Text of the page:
The Baylor Lariat

Need for fair trade stressed at IJM event

September 18
05:57 2013

Kathy Allison, a Mission Waco volunteer, speaks during a meeting for the International Justice Mission on Tuesday at the World Cup Cafe. Travis Taylor | Lariat Photo Editor

Kathy Allison, a Mission Waco volunteer, speaks during a meeting for the International Justice Mission on Tuesday at the World Cup Cafe.
Travis Taylor | Lariat Photo Editor

By Abigail Loop

International Justice Mission is aiming to improve lives across the world by encouraging people to buy fair trade products.

An event hosted by International Justice Mission in the World Cup Cafe on Tuesday was meant to give students an understanding of fair trade and what goes on behind the making of products used in everyday life.

Students who arrived at the event were led to the back of the café where a fair trade shop is located. Filled with jewelry, pillows and bags from across the world, the shop uses fair trade to reimburse the artisans who were responsible for bringing these products to life.

Kathy Allison, a volunteer from Mission Waco, then spoke to students at the event about the importance of fair trade and how buying a fair trade product can help someone on the other side of the world.

“Everything in this store is fair trade, which means the artisan gets paid for it,” Allison said. “There are so many products that use slavery and child labor. You should be informed of the changes that need to happen to better these lives.”

Allison said the demand for products and the outbreak of poverty are what cause human trafficking and prevent fair trade from happening and that these are the things that need to change.

Allison also explained that big coffee, chocolate and clothing companies do not use fair trade but use human trafficking as a way to get their product out.

“I think it’s commendable that your generation is trying to stop human trafficking,” Allison said. “I can’t imagine the anguish of a parent who has to sell their child to be exploited just because they live in poverty.”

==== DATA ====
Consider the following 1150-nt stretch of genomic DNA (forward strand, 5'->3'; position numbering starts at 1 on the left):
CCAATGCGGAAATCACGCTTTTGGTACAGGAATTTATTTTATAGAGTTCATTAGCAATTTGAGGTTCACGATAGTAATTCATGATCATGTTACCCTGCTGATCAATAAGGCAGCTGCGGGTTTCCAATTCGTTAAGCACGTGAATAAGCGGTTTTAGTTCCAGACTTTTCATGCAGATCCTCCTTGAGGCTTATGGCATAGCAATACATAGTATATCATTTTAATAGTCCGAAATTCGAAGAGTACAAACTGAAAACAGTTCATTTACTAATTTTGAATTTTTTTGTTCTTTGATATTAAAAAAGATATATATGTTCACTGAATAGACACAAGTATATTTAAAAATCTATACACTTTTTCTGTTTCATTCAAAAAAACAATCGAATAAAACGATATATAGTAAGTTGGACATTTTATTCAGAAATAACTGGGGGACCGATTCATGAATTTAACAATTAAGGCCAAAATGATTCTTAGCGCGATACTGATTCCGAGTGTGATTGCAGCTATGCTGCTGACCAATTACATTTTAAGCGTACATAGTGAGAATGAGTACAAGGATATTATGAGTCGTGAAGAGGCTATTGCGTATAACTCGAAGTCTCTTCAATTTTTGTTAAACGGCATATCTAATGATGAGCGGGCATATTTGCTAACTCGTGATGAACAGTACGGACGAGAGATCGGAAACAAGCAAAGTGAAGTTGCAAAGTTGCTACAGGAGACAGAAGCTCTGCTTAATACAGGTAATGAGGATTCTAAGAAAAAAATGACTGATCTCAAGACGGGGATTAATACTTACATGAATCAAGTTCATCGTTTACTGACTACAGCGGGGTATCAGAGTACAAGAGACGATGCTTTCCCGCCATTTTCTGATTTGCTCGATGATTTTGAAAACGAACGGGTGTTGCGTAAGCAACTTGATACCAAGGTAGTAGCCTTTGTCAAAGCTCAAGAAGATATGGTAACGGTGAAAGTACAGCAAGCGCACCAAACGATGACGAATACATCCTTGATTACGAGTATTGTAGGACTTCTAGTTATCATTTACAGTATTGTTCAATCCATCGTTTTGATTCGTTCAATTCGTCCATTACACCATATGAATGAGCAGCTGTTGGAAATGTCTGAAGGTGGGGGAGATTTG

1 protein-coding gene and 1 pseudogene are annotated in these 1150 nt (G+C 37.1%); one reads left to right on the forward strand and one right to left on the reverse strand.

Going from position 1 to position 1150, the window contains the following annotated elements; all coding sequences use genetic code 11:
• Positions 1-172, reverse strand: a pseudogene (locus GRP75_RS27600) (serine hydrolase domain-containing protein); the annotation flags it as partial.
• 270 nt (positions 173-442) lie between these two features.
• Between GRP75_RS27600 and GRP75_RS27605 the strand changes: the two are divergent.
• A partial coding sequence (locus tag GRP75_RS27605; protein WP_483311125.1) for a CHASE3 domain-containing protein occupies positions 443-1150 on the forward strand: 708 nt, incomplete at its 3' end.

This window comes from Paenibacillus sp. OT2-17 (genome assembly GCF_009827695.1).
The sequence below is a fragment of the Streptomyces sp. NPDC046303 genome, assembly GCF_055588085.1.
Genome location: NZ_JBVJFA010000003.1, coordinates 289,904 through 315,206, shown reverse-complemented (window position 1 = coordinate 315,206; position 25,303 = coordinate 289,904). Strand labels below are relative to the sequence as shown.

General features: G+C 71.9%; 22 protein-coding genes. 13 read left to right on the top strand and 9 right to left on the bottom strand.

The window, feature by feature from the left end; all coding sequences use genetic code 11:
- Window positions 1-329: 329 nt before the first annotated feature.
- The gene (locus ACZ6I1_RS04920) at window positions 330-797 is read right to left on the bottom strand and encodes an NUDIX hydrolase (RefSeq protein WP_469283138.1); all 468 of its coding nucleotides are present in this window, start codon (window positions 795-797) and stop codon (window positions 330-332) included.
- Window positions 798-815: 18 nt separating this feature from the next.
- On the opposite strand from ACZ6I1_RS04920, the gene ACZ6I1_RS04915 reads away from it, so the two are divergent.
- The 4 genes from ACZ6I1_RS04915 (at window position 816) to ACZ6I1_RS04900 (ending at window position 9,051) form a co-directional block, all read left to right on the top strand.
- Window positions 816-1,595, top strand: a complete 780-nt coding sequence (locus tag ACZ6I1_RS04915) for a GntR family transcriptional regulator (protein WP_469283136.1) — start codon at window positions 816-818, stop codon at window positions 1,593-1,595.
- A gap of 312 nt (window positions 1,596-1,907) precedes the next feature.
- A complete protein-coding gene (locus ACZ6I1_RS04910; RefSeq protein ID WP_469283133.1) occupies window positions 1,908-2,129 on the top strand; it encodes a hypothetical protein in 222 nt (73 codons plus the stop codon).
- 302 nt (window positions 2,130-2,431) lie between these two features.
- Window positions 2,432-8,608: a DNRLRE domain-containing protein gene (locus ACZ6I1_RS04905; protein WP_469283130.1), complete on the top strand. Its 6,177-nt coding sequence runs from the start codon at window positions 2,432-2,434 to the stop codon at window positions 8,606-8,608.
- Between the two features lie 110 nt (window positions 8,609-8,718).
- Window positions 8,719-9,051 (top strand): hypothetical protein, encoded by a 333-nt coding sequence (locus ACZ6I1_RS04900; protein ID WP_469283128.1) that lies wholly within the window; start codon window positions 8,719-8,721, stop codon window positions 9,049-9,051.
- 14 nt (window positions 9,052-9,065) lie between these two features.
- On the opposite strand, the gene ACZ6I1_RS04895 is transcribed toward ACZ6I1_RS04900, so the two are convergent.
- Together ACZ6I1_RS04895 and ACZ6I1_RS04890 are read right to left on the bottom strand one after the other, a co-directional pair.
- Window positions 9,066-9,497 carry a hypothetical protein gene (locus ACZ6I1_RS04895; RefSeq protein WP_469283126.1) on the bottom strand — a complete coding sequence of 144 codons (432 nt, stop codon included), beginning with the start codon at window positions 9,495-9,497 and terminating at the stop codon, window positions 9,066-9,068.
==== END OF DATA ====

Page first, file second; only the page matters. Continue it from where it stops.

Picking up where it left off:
Harlan, Iowa, junior Ellen Klitgaard, president of International Justice Mission at Baylor, said becoming aware of fair trade and human trafficking was the main reasons International Justice Mission wanted to have this event.

“We did this to inform new and old members of International Justice Mission that fair trade can affect human trafficking,” Klitgaard said. “It’s good to know how it is affecting slavery in the world today. Also, fair trade is a good way for college students to make a difference. We can help just by buying these products. ”

Atlanta, Ga., senior Sarah Mathis, vice president of International Justice Mission at Baylor, said by knowing about fair trade, it can help to save lives.

“Buy buying these free trade products, we can bring awareness to popular companies who are using slavery and to people in the community,” Mathis said. “By having that certified stamp that the product was made fairly, it could really help.”
As the event ended, Allison told student to start making a difference and taking part in fair trade.

“I encourage you guys to be the change,” Allison said.

Houston freshman Ann Vondrak said she wants to make this change.

“I want to tell all of my friends about this,” Vondrak said. “No one should be enslaved. This definitely makes me want to be more driven and think hard about fair trade instead of buying popular products.”

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